Amy Grenier – I read John Steinbeck’s classics East of Eden and Grapes of Wrath in 2016, both of which shot to the top of my list of all time favorite reads. They’re brilliant works of American literature worth reading, and I should not have been surprised to see themes of migration within the pages Steinbeck’s California. In East of Eden, one of the characters, Lee, was born in the United States to Chinese laborers. Lee has a prominent role as the servant and friend of Adam, as well as parental figure to Adam’s children. Early in the book, Lee reveals that his broken English is a farce. In a conversation with Samuel, an Irish immigrant, Lee explains, “Pidgin they expect, and pidgin they’ll listen to. But English from me they don’t listen to, and so they don’t understand it.” Speaking of Samuel’s own migrant background, he observes, “[a]nd in a few years you can almost disappear; while I, who was born in Grass Valley, went to school and several years to the University of California, have no chance of mixing.” In just a couple of pages, this exchange encapsulated so much about integration and migration in the United States, especially in the early twentieth century.
In Grapes of Wrath, cited among one of the reasons for Steinbeck’s 1962 Nobel Prize in literature, Steinbeck chronicles a family’s journey from Oklahoma to California (and within California) during the dustbowl. It’s a period of American history not usually reached in American public schools, which is a shame because the widespread poverty of the era shaped so much of our modern social support systems. Notably, states set up border crossing checkpoints, subjecting American citizens to search and questioning to cross state lines, with an effort to turn back the poor seeking work. Once in California, the family is subject to slurs (“Oakies”) and extreme labor exploitation, as in the era before labor regulation, it is a race to the bottom. It’s not hard to draw the parallels to modern migration patterns, both internationally and domestically. Both books are interesting windows into an earlier era of migration and integration – and into how much we have not changed on our assumptions and treatment of migrants.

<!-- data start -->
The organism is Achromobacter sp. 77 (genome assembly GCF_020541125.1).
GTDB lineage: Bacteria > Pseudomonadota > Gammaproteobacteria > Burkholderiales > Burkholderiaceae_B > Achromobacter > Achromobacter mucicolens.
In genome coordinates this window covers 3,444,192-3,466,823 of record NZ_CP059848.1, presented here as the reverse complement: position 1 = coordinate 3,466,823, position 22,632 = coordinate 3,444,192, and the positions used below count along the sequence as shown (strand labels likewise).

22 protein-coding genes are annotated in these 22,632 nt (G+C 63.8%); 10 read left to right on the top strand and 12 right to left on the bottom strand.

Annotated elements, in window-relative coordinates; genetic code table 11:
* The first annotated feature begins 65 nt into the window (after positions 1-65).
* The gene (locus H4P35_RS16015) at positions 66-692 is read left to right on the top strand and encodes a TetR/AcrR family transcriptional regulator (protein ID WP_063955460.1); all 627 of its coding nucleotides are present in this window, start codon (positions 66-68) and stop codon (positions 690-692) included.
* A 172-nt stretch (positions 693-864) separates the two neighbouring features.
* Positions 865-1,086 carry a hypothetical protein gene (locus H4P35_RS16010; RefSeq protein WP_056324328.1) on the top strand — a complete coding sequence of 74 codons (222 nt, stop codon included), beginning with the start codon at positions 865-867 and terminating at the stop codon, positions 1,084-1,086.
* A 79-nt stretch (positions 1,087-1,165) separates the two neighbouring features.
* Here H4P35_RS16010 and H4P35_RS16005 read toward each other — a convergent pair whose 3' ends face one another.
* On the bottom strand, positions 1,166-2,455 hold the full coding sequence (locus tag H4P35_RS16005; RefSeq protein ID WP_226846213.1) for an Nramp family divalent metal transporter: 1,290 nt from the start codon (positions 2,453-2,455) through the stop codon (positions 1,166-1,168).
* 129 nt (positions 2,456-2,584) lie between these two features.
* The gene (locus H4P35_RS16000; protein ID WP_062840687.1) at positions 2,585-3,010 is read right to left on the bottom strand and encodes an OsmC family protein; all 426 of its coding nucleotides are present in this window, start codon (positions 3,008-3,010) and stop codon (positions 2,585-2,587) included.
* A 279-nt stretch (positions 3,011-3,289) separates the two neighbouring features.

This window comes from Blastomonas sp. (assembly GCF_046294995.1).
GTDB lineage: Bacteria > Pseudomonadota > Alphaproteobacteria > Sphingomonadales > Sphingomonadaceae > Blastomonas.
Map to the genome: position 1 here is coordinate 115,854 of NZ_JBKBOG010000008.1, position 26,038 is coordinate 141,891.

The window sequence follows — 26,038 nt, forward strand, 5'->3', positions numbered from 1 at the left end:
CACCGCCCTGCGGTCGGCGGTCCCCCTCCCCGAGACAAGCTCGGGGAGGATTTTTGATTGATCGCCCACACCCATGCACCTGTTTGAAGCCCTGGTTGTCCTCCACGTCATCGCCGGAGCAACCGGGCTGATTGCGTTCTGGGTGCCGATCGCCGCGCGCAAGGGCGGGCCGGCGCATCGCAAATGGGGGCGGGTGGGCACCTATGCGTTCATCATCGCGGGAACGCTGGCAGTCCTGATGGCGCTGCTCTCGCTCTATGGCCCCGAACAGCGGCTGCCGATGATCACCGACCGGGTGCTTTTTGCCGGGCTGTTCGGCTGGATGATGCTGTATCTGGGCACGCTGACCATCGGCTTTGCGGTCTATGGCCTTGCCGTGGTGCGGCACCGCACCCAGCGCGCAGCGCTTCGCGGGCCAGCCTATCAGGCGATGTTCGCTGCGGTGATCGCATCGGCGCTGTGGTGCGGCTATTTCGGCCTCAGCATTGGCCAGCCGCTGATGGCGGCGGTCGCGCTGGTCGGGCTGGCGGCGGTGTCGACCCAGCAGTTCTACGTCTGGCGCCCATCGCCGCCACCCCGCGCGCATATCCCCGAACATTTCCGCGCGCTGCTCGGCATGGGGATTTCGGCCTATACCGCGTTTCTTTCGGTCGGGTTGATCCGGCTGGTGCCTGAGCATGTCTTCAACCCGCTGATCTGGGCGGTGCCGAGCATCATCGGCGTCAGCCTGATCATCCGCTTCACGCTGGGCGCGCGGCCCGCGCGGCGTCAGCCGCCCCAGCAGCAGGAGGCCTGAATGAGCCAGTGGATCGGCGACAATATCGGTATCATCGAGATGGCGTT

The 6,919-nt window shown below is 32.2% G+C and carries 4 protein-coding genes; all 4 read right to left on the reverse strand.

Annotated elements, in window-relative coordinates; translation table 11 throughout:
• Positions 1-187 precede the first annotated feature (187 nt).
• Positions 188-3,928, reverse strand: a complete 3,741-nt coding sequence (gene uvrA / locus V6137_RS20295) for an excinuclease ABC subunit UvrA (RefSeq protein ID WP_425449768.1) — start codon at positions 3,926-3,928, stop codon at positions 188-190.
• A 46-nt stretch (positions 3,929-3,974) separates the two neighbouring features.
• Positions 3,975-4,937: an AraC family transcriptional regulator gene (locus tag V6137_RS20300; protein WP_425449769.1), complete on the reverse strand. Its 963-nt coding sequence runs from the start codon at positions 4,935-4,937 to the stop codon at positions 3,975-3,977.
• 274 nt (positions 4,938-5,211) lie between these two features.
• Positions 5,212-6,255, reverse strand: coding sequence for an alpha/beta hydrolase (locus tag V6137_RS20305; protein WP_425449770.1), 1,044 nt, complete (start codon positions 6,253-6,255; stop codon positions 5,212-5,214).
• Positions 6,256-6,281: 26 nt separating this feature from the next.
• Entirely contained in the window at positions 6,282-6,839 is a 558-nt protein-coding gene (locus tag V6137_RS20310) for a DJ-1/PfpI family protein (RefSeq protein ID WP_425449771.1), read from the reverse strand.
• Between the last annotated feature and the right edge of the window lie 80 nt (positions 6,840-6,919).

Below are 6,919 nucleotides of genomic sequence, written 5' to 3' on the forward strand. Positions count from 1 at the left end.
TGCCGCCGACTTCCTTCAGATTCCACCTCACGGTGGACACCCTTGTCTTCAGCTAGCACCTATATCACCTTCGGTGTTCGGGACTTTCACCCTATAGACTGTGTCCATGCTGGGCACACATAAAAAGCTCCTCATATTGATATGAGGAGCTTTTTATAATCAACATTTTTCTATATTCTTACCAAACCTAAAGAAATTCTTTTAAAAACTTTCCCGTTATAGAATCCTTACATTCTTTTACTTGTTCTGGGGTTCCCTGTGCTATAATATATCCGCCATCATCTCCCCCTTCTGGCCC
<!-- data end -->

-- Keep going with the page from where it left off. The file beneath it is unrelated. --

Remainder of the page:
Paul McDaniel – As in the past, I’ve been continuing to read about cities and metropolitan areas as places of immigrant and refugee settlement and integration, and as receiving communities. Two books I read this year, that were also published in 2016, were particularly informative. Unsettled Americans: Metropolitan Context and Civic Leadership for Immigrant Integration, edited by John Mollenkopf and Manuel Pastor, published by Cornell University Press, includes chapters by several immigration scholars. The book offers a systematic comparative study of immigrant integration at the metropolitan scale through synthesizing chapters as well as chapters about seven specific metropolitan areas, including three traditional, continuous immigrant receiving areas (New York, Chicago, Los Angeles), and four newer immigrant settlement areas (Southern California’s Inland Empire east of Los Angeles, Charlotte, Phoenix, and San Jose). This book is a significant contribution to the ongoing conversation about immigration federalism and the different ways in which sub-national governments respond to changing dynamics of immigrant settlement, integration, and receptivity, with an important focus on the metropolitan scale.
Making Immigrant Rights Real: Nonprofits and the Politics of Integration in San Francisco, by Els de Graauw, also published by Cornell University Press, explores three case studies of immigrant rights policies in San Francisco—municipal ID cards, labor rights, and language access—and the advocacy strategies nonprofit organizations employed, despite constraints and limitations imposed on nonprofits, to propose, enact, and implement such policies. Advocacy strategies the book describes include: administrative advocacy, cross-sectoral and cross-organizational collaborations, and strategic issue framing. Other cities and the institutions within them experiencing changing population dynamics in part due to immigrant settlement can draw on the lessons and experiences de Graauw presents in this book.